When I was a kid, I watched this movie about a girl with leukaemia. She had a list of 50 things she wanted to do before she died, and at the end of the film, I wrote a list of my own. I keep losing and rewriting the list, so I don’t how many of the original items are still there. Once in a while I take it out and replace things with more relevant activities. Other times, I cross them off completely, when they no longer seem worth doing.
Lately, I’ve made a more conscious effort to do the things on my bucket list. Two years ago, I went horse riding, but I didn’t enjoy it. Last year, I went rollerblading. I didn’t particularly like that either, though I did lose quite a few kilos, judging by the way I was sweating. Apparently, rollerblading is good exercise.
I’d read about that in books and things, about the fitness benefits of shoes with wheels. And all the instructors at the skater park were deliciously skinny. The girls weren’t quite so small, but then I’ve always heard it said that guys shed weight faster. I don’t know why those wheeled shoes shed pounds. I mean, it doesn’t look like you’re actually doing anything except standing. But between bending your back and knees, maintaining your balance and trying not to break things, you actually do burn calories.
Princess and I had three lessons a piece. By the end of those three hours, I could stand on my blades without falling, get up unassisted after falling, and sometimes stop myself mid-free-fall. Yes, I do notice the emphasis on falling. In those same three hours, the princess was skating backwards, doing rollerblade limbo, and running jumps over street-hockey sticks.
At some point, soaked in sweat and sore from falling, I sat in a corner and watched the kids. I wondered why it was so easy for them, why they seemed to catch on so fast. My theory is they’re less wary, less self-conscious. They’re not afraid of getting hurt, looking stupid, breaking rules, or doing it wrong. To them, it’s a fun new adventure and a way to move fast. (Apart from the instructors, there were only two adults on skates, with maybe fifteen kids. My fellow adult was skating with her three year-old twins.)
I’d always daydreamed of zooming along the tarmac on my rollerblades, but the actual blading wasn’t nearly as much fun. In fact, it was barely fun at all, just really exhausting. It might be because I was concentrating so hard on not losing any teeth. Maybe if I practice more, spend some time on it, I might start to like it. But then again, it only takes one spoon of ice cream to get hooked, so maybe rollerblading simply isn’t for me.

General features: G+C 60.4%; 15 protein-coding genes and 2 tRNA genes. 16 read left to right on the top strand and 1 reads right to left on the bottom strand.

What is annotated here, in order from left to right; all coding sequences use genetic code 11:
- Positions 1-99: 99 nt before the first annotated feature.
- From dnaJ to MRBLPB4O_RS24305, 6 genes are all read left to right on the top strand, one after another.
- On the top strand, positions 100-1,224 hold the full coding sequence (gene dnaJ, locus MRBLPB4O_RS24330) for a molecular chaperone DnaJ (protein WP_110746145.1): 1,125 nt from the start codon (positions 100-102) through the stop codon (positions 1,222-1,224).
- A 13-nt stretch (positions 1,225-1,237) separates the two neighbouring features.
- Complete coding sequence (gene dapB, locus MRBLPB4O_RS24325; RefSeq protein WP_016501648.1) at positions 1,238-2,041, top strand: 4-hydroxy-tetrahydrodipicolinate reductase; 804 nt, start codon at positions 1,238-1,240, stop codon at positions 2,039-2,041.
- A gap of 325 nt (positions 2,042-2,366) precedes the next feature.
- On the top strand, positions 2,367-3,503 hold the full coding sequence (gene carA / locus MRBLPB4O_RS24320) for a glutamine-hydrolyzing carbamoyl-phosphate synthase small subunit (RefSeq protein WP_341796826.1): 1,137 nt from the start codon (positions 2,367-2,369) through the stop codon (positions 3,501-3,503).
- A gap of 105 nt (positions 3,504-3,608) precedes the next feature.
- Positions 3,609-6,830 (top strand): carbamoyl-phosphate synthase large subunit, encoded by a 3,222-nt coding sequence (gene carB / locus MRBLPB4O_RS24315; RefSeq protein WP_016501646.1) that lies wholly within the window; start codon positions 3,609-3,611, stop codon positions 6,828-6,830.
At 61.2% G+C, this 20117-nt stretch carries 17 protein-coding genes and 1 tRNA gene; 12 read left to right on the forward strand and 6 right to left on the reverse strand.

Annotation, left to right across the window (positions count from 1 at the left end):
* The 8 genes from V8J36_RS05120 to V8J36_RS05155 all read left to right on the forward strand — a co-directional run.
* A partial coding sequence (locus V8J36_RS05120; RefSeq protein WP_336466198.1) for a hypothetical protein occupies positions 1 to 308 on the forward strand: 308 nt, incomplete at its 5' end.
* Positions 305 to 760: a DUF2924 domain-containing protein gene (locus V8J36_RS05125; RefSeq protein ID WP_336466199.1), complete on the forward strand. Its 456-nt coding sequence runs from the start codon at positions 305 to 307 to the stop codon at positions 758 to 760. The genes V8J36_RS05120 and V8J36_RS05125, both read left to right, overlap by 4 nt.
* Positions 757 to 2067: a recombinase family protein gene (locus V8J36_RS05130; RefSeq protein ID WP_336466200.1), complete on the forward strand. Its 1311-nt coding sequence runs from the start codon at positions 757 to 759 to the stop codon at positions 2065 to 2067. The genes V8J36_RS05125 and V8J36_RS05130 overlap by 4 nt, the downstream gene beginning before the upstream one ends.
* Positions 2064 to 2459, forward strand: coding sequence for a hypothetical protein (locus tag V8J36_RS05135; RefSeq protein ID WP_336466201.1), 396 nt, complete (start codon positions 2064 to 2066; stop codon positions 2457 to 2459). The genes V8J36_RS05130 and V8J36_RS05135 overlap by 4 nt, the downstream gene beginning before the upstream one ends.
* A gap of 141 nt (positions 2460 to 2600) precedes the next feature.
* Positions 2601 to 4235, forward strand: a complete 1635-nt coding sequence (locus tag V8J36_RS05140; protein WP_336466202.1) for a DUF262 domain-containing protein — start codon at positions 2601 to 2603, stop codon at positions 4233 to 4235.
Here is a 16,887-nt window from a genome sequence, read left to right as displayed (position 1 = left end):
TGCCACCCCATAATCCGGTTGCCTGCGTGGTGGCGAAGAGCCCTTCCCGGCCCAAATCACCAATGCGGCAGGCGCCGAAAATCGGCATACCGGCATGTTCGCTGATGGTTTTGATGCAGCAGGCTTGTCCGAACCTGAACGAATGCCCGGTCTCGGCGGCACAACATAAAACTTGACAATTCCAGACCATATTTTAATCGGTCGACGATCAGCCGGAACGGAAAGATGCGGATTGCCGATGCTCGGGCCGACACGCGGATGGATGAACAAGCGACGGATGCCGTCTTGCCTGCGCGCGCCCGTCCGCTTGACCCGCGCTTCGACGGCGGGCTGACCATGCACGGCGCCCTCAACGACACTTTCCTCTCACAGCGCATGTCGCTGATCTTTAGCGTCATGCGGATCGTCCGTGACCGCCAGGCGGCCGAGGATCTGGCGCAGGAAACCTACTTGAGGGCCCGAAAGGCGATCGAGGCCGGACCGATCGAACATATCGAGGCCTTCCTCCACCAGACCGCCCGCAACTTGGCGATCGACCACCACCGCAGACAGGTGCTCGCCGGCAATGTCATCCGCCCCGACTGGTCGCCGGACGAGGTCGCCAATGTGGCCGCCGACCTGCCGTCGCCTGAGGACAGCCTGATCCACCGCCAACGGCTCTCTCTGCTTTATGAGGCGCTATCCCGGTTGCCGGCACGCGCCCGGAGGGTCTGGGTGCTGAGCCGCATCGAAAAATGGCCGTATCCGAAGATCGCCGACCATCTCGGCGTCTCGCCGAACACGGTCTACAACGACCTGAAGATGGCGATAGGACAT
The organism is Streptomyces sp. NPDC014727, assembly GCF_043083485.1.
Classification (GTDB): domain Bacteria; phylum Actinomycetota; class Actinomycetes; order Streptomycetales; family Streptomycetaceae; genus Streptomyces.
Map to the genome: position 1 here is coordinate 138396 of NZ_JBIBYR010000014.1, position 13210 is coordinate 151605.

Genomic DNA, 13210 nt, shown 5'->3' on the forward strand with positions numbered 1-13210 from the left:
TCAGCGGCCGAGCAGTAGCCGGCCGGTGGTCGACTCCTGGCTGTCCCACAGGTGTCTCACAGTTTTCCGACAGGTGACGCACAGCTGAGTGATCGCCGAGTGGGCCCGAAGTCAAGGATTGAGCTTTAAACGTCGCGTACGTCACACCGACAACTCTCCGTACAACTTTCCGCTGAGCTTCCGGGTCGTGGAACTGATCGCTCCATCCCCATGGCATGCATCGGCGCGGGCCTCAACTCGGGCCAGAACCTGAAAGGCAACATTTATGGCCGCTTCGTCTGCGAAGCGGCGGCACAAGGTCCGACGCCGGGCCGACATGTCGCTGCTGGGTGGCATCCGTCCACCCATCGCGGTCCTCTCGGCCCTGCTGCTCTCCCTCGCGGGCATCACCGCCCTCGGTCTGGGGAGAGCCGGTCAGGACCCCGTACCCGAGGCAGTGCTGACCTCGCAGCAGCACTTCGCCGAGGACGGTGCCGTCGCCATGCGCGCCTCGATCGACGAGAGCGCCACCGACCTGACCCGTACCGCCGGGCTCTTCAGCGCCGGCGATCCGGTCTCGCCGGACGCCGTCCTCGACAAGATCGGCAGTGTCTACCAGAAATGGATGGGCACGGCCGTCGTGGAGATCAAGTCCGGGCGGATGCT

For some reason, that makes me sad. At least two things that I’ve always wanted to do have ended up as duds. So how many more items on my bucket list are non-starters? And how many things I’ve sworn never to try might end up being fun? Like … oh … I don’t know … bungee jumping? I am so confused right now.
Over the holidays, I went to Lake Victoria for a stroll. I’ve always loved water. Or rather, I’ve always thought I loved water. When I lived in Dar, I’d spend hours at the beach just listening to the waves. I did swim in the ocean once or twice, but it didn’t give me the pleasure I anticipated – the current was too strong and all those sea animals creeped me out. So that’s one more bucket-list item that flopped.
Meanwhile, being at the beach (and inside the ocean) in Mombasa felt like such an anti-climax. The energy was all wrong. It felt almost oppressive. And as for Lake Victoria, rather than the waters being soothing and serene like they are in my dreams and in my poetry, the waves were rough and angry, the atmosphere indifferent.
I’m often accused of spending too much time in my head. Reality will never quite compare, even on the few occasions I dare to take a peek and scope things out. I have no sense of adventure, and I don’t feel the need to experience things for myself. I’m quite content to read books about people doing exciting things and fill the details in my mind. Life is so much better in my imagination, and in a way, that’s really, really sad, because I guess it means that I’m not really living. And yet, for now, I’m quite okay with that.
♫ Wild Thing ♫ The Troggs ♫